Thursday, January 11, 2007

True Devotion - The Scope of Bhajana

Hare Krishna Friends,

In the postings related to Sri Chandrashekara Bharathi Mahasvami, I had mentioned about the book “Dialogues with the Guru” (published in Tamil as “Then Muzigal”) recorded by Sri Jnanananda Bharathi. Recently, I got a copy of the book from a friend here. Mahasvami explains various aspects of our Dharma in his own inimitable way. We might have come across some people having the attitude that doing some Bhajans or chanting some particular Mantra is sufficient in itself and they can do away with their Nithya Karmas. Some even have an attitude of intolerance towards devatas other than their upasya devata. In the following conversation, Mahasvami clearly brings out their ignorance.

* * * * * * * * * * * *

Another evening, the conversation which was quite general at first, gradually turned on the subject of Bhajana, a singing of devotional songs to the accompaniment of music. A bhakta who belonged to the party in attendance mentioned that such devotional exercises had an exhilarating and soothing effect on our wayward minds and that it was pleasing to find that bhajana parties were being formed in increasing numbers in every town and village.

H.H. I am very glad to hear this. But I have heard that at the same time the observance of our religions rites is steadily going down. Why is it so?

B. It is mainly because the ordinary people lack faith in the efficacy of religious rites that they resort to bhajana for pleasing God.

H.H. I suppose that many of the persons engaged in bhajana may not care for or may even neglect their ordinary religious duties like the Sandhya worship.

B. Yes. They say that while engaged in bhajana they can give up the Sandhya worship, because bhajana being a higher kind of worship makes Sandhya unnecessary and redundant.

H.H. As a general proposition it is quite true that the greater includes the less. But how do we know that bhajana is of greater efficacy than karma in the matter of pleasing God?

B. Bhajana is a direct appeal to God while karma is but an indirect appeal through the observance of rituals.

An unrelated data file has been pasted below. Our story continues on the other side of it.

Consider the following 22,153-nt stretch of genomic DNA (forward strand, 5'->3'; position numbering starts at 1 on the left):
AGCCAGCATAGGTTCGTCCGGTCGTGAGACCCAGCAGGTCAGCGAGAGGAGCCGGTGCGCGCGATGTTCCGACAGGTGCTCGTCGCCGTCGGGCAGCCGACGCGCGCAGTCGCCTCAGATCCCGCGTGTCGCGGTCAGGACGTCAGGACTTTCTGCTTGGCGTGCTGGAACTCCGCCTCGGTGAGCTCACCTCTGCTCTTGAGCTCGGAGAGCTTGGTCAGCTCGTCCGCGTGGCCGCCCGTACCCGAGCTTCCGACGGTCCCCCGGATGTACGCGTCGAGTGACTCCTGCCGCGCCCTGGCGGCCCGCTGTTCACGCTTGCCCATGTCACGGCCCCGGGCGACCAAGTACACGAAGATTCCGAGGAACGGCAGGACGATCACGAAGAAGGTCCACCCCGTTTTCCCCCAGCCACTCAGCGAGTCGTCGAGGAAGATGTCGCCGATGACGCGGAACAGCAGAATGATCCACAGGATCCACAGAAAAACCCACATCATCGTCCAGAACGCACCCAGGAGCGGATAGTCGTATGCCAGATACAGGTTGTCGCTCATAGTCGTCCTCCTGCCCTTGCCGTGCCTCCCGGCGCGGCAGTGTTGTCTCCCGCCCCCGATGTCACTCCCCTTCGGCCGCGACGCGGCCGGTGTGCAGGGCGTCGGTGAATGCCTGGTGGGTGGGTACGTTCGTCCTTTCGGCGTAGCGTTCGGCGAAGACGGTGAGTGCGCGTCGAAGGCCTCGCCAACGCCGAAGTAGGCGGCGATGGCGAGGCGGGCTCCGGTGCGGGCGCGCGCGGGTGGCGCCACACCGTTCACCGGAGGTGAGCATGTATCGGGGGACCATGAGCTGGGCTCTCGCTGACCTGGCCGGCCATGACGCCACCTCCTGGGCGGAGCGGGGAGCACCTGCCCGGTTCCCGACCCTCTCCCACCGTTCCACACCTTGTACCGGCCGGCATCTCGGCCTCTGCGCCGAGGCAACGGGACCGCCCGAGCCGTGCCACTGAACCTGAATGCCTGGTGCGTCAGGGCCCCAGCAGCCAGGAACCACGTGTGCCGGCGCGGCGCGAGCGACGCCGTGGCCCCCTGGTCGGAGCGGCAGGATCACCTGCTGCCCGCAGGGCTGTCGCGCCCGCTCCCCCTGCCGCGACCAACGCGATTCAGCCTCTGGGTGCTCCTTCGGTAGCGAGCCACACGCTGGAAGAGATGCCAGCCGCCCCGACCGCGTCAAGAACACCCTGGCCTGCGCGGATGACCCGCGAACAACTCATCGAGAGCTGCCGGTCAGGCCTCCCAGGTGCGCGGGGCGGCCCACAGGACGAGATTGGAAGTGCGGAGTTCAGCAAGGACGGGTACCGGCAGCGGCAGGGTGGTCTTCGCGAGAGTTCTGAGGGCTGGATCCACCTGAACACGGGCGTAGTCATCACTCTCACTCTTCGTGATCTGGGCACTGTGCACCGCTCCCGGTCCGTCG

H.H. I suppose you concede that we have never met God personally.

B. Certainly, I do.

H.H. You must also concede that we can never of our own accord find out what will please God and what will not, for we cannot ask him directly nor can he tell us in person.

B. It maybe so, but we can easily ascertain it from the Shruti, which embodies his teachings.

H.H. You may also add the Smritis, especially the Bhagavad Gita, which record in no unmistakable terms his mind as divulged to those who have had the rare fortune to hold direct communion with him, both in the spirit and in the flesh.

B. Certainly.

H.H. And what do they teach us?

B. They certainly do not discount Bhakti.

H.H. Certainly no. But the question is what is Bhakti? Is it your Bhajana or is it Karma?

B. How can Karma be Bhakti?

H.H. In fact, you will find that Karma alone can be Bhakti and certainly not the Bhajana, if it is inconsistent with or is divorced from Karma.

B. How can that be?

H.H. The Lord tells us quite unambiguously 'Man attains perfection by worshipping God by performing the Karma enjoined on him. He clearly enunciates here the proposition that the way to worship him is to perform one's assigned Karma.

B. But, such a performance of Karma is not the only way in which devotion can be shown to the Lord.

H.H. It is the only way for those on whom Karma is enjoined.

B. Surely a person who spends his time in prayer and contemplation of the Lord is as much a bhakta as, if not more, as the one who busies himself with outward rituals.

H.H. Leave again comparing. He will not be a bhakta at all if he chooses to neglect the Karma enjoined on him in favor of mental prayers and contemplation.

B. Why so?